Another questioner wanted to know where there was space for the wisdom of compassion in the face of violence like that last weekend in the city. Margaret Wheatley replied:

“Our first reaction is often to want to strike back when we are challenged, but by not reacting immediately we can seize the moment for the practice of compassion.”

Richie Davidson added: “You often speak of the importance of education, Your Holiness; early education can be so helpful. We are born with a sense of kindness and compassion, but like our facility for language, we have the capacity, but we need community support and encouragement to develop our compassion.”

Asked at what age children can be trained to meditate, His Holiness answered that he began when he was 14 or 15 years old, saying that he was not very interested before that. However, circumstances taught him that he needed some mental strength.

The panel were asked what they thought was the greatest moral crisis and the greatest moral victory of the early twenty-first century. Margaret Wheatley was unhesitating in calling climate change, the destruction of our home, the greatest crisis, but she said the way local women are stepping forward to implement positive change across the world is the greatest victory so far. Richie Davidson agreed that our failure to care for our planet is the crisis, but suggested that the greatest victory was the regular convening of gatherings like this one. He said he is impressed by how many people are touched by His Holiness’s message of peace and compassion and are trying to implement it in action in education, health care and business.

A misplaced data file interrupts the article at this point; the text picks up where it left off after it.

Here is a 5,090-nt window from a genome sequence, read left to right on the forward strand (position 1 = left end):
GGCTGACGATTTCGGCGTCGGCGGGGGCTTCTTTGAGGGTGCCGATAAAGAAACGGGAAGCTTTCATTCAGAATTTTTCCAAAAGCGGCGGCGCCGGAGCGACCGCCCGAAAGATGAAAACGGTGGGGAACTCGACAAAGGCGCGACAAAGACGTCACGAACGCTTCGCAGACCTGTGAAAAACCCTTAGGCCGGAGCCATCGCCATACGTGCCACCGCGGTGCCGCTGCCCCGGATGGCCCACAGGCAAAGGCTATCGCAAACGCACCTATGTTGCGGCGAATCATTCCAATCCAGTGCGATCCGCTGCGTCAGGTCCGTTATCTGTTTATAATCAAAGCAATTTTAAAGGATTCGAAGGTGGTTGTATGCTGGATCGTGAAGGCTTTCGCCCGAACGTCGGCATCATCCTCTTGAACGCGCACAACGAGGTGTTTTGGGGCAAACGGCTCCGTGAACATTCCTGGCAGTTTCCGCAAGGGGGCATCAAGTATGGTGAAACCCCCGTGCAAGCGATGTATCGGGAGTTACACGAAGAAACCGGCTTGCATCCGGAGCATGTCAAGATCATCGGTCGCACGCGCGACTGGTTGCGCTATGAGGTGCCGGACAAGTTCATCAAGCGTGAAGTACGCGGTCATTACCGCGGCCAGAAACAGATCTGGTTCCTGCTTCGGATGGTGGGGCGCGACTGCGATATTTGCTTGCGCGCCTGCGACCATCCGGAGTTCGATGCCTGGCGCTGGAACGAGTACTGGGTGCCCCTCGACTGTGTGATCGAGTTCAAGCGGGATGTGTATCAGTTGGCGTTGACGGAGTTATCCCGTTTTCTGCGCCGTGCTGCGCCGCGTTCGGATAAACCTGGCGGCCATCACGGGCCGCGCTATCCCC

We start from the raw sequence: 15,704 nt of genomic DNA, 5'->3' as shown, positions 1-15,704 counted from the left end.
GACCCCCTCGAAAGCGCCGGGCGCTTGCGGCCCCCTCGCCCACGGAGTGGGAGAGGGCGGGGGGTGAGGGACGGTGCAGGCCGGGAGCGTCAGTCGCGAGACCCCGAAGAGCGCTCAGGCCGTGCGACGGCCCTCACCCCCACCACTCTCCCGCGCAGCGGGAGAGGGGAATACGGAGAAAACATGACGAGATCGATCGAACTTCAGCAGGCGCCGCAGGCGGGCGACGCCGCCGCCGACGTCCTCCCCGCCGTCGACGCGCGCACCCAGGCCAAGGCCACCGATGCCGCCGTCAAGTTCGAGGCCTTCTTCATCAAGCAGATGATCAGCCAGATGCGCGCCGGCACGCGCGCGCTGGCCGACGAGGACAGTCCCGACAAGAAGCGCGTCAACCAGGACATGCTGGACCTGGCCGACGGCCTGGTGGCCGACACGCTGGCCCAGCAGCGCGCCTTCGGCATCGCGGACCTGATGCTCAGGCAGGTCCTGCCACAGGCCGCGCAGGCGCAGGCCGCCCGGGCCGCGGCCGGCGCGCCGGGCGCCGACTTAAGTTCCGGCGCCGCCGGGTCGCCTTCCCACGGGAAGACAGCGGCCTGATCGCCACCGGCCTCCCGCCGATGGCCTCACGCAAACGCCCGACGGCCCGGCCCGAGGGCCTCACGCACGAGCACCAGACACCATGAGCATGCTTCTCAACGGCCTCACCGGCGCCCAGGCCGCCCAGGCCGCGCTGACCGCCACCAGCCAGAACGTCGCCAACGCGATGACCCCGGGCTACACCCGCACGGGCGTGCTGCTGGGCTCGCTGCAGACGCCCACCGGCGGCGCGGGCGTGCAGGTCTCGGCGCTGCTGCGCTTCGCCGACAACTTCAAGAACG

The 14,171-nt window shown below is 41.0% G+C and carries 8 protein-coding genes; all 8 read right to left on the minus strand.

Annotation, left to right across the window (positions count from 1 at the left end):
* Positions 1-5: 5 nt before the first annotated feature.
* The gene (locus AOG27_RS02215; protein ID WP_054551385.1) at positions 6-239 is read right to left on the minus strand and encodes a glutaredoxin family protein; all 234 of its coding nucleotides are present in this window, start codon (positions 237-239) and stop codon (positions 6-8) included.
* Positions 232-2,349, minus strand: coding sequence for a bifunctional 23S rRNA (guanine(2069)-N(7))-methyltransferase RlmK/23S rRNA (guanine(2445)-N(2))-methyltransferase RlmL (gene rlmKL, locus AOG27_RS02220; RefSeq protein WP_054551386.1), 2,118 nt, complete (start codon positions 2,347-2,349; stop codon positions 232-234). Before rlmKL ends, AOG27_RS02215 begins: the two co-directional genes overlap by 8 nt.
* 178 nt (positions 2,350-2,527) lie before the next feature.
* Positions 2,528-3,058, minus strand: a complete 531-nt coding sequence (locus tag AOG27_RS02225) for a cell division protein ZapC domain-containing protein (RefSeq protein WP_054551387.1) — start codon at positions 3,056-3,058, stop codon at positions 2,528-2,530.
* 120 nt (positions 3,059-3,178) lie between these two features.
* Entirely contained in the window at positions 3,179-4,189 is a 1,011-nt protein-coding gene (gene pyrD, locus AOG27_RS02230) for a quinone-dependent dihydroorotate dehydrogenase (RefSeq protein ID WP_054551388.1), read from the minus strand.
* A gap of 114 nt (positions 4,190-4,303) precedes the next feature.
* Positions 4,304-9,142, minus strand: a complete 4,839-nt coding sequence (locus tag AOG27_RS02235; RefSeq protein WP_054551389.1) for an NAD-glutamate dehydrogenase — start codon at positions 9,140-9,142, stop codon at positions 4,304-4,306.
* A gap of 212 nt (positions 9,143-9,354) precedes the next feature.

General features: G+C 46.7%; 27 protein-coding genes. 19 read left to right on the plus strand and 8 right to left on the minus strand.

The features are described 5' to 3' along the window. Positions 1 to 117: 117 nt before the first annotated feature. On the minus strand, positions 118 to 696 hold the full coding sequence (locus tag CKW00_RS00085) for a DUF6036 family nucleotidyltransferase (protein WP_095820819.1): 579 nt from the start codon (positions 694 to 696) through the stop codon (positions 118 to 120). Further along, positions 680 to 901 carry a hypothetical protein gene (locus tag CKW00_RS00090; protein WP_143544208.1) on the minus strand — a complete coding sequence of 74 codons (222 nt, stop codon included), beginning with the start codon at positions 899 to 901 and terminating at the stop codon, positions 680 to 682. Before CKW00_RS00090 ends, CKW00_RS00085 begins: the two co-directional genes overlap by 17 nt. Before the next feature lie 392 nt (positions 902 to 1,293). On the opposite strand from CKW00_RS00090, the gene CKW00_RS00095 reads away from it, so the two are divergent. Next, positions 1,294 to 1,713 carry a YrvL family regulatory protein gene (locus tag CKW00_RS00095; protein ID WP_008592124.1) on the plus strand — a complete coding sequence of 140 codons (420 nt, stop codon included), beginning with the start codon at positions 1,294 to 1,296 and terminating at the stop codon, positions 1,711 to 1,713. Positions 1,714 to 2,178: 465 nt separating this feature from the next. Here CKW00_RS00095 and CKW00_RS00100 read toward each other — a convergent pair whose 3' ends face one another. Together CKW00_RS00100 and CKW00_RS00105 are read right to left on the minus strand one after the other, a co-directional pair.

His Holiness asked if he might add that the problems we face are of two categories: those that arise because of natural disasters and those that are attributable to our own behaviour. When events take place as a result of human intervention, in which innocent people, women and children are harmed, we cannot simply lament, but have to see what action we can take. He said he remains hopeful.

“I’ve been a refugee for 54 years now. Early on no one talked about inner peace. Now, decade by decade, more and more people talk about it as we increasingly find there are limits to material development. What’s important to me is the scientific research which shows that warm-heartedness is of real benefit to our health and well-being.”

Another questioner asked about trauma, coping and resilience. His Holiness said:

“In the Tibetan tradition, in terms of coping with adversity, victims are encouraged to cultivate forbearance and the first stage of that is to develop a sense of equanimity. Forbearance builds up resilience and protects you from giving in to disturbing emotional impulses. A senior monk I know spent 17-18 years in Chinese prison after 1959. In the 1980s he was released and was able to join me in India. Once, when we were chatting about his experiences he told me that there had been dangerous moments during his imprisonment. I thought he meant threats to his life, but he said, ‘No, there were times when there was a danger of my losing compassion for my Chinese captors.’ This is an example of practice in action. He has since been examined by medical scientists who found he has no post-traumatic symptoms. He has physical pains, but no mental unease.”

His Holiness was invited to a celebratory luncheon in the company of New Orleans Mayor, Mitch Landrieu and US Representative John Lewis. Christian, Jewish, Hindu, Buddhist and Sikh representatives offered prayers and His Holiness addressed the gathering.

Back in the Convention Center in the early afternoon, His Holiness was introduced to the 4000 strong audience by Mayor Mitch Landrieu who expressed New Orleans’ pleasure at his presence by offering him the key to the city. His Holiness opened his remarks on a thoughtful note: